Carried out by researchers at Cornell and UC San Diego, the study explained that visa policies that facilitate permanent residency may level the playing field for startups.
The study traced 2,324 STEM PhDs career choices and found that international STEM PhDs who require visa sponsorship are half as likely as their US peers to work in a startup as their first industry job after graduation.
“Startups may be less likely to make offers to foreign PhDs”
This disparity, the study explained, is partially attributable to differences in the ability to sponsor PhDs for a H1-B visa between startups and more established companies and not other factors such as a preference for higher pay.
In fact, foreign PhDs who gain a green card are more likely to move into a startup than another larger firm, while those with a permanent visa at graduation have roughly the same likelihood of applying for a job in a startup as their US peers, and are more likely to work in one than those without a permanent visa.
“On the supply side, foreign PhDs may be less likely to apply to startup jobs if they expect that startups are unlikely to sponsor them for a work visa or if they think that startups’ greater risk of failure may jeopardise their ability to obtain a visa,” the study read.
“On the demand side, startups may be less likely to make offers to foreign PhDs given the time, expense, and uncertainty of sponsoring them for a work visa.”
The study explained that there may be reasons why startups may be unable or unwilling to hire foreign PhDs linked to limited available resources –while the time and cost to sponsor a visa may prove too much of a burden for these companies.
The cost can range from US$5,000 to US$10,000 for attorney and filing fees, and the process can take several months, the study explained.
Speaking to The PIE News, immigration lawyer David Ware agreed that startups are at a disadvantage when trying to hire foreign talent.
“First, startups are relying on an income stream either from the principals themselves, investing their own money, or angel investors. Such funding can be inadequate to cover the filing and attorney’s fees that the employer is required to cover for an H1-B,” he explained.
“Next, the petition requires the employer to disclose gross and net income. Investor funds are not considered income in the accounting sense, and most startups have zero net income.”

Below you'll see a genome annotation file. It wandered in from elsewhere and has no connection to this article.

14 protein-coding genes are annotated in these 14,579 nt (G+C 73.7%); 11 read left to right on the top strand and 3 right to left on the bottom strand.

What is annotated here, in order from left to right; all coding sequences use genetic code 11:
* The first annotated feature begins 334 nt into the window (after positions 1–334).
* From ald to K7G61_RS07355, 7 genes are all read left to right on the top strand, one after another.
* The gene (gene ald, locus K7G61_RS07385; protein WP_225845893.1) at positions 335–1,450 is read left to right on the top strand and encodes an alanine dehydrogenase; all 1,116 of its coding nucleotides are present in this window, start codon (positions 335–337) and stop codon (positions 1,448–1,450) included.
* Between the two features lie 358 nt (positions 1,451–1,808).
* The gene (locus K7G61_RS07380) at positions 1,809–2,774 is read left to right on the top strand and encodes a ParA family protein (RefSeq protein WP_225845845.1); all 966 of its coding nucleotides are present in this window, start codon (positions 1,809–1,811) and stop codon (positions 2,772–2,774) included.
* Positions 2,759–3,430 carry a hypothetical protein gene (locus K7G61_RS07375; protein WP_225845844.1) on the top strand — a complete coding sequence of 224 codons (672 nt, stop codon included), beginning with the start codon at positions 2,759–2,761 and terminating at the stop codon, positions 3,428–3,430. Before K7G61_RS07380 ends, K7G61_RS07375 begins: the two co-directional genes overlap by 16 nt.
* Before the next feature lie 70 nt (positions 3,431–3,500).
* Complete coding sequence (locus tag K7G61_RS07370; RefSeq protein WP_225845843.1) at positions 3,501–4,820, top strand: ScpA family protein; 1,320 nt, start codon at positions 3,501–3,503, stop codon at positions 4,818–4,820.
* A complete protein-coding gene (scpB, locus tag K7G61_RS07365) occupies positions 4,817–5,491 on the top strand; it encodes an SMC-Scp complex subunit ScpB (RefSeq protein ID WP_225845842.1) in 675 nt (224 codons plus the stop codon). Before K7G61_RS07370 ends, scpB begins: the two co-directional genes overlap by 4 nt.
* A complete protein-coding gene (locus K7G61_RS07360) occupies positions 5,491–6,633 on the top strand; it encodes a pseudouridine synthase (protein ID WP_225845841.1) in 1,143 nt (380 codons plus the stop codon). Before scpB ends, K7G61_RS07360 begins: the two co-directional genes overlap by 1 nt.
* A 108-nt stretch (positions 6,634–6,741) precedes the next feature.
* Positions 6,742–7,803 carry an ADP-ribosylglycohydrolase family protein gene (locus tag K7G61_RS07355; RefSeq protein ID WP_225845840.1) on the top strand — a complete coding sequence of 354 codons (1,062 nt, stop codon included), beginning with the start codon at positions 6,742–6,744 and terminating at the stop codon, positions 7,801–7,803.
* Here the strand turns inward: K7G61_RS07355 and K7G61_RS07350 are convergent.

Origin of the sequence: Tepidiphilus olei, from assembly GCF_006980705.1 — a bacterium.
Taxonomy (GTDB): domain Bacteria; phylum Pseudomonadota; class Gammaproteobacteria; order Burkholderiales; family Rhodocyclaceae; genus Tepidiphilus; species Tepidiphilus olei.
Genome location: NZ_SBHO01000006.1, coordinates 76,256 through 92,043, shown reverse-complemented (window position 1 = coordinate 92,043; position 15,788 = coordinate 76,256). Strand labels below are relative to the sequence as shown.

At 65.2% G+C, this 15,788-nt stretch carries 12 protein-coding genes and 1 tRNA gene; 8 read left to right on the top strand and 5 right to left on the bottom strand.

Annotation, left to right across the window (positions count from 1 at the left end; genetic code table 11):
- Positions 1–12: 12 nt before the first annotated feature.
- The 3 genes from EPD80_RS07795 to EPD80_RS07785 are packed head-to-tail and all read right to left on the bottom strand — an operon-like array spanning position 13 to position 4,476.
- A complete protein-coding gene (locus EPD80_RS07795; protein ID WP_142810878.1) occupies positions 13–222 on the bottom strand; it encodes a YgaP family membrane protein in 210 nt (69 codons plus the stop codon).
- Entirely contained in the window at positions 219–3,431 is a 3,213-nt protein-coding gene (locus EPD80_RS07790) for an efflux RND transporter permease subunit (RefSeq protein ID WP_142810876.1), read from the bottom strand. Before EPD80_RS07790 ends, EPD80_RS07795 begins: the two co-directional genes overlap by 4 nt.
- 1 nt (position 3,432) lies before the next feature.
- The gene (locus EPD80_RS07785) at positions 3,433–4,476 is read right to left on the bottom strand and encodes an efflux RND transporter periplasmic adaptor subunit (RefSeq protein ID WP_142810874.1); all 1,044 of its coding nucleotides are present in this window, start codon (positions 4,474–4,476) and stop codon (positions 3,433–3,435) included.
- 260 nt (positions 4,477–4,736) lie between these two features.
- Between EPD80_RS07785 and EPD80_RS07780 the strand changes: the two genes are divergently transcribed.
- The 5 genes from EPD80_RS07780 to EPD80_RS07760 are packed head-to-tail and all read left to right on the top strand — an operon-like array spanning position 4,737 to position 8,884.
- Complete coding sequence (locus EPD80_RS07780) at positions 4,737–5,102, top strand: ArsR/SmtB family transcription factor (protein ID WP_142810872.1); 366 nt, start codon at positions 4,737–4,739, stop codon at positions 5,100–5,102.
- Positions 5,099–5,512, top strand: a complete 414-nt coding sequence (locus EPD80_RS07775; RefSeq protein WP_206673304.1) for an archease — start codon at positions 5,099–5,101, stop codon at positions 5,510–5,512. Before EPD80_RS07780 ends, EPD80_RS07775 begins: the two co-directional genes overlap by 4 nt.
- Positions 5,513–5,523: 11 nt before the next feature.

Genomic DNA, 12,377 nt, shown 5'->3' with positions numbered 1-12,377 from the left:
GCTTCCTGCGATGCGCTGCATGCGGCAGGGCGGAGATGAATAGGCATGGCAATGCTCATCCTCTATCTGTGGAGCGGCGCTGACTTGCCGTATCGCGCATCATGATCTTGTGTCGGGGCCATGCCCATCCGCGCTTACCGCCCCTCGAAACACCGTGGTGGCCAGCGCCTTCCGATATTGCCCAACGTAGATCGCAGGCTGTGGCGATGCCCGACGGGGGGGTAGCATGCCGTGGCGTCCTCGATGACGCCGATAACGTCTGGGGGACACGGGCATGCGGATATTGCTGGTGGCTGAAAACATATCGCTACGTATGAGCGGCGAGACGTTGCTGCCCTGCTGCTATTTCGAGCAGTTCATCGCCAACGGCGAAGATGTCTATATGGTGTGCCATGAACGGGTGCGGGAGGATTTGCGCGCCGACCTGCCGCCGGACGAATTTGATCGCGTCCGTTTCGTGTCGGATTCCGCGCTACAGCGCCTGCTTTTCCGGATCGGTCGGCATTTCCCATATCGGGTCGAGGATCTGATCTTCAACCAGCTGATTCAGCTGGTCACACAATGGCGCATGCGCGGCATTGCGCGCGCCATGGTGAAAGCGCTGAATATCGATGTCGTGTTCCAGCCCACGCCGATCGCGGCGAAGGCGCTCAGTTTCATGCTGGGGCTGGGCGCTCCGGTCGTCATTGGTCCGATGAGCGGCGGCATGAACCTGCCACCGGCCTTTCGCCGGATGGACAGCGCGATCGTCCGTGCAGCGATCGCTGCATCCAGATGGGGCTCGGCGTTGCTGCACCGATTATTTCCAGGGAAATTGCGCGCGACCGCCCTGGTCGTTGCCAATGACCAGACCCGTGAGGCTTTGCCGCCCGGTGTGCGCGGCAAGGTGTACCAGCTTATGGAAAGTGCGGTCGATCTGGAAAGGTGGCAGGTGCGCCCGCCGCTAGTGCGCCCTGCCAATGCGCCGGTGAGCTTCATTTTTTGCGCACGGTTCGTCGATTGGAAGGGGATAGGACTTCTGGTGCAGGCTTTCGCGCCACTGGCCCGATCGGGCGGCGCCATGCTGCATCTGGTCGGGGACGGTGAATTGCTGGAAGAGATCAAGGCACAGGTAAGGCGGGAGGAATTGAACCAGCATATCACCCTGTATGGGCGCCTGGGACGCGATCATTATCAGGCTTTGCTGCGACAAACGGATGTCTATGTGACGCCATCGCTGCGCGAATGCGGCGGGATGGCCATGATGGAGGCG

Also, he added, H1-B requires the employers to pay a “required wage” – and many startups are unable to pay that wage, at least initially, due to limited funding.
“All these issues are ubiquitous with startups unless they are extremely well funded, which is rare,” he explained.
The study explained that the findings have implications for immigration policy, and easing regulations to attain permanent residency may make it easier for technology startups to hire foreign STEM PhDs. The authors specify that regulatory structures and auditing systems would need to be in place to prevent fraud.
“All these issues are ubiquitous with startups, unless they are extremely well funded, which is rare”
Asked what type of reforms would level the playing field, Ware said: “They’d have to give startups some sort of time-limited break from the income and wage requirements.
“I think there is always room for fraud in any regulatory scheme, but if you made the waivers strictly time-limited, I think this would discourage most fraud. You could also require lots of proof of the company’s bona fides, and a site visit,” he added.
The study also found that 24% of the international STEM PhDs in the sample worked in a startup during their OPT, compared to 12% in an established firm.
“Rescinding the OPT STEM extension, which has been the subject of recent policy debate, could severely limit technology startups’ ability to hire and retain foreign PhD graduate,” the study warned.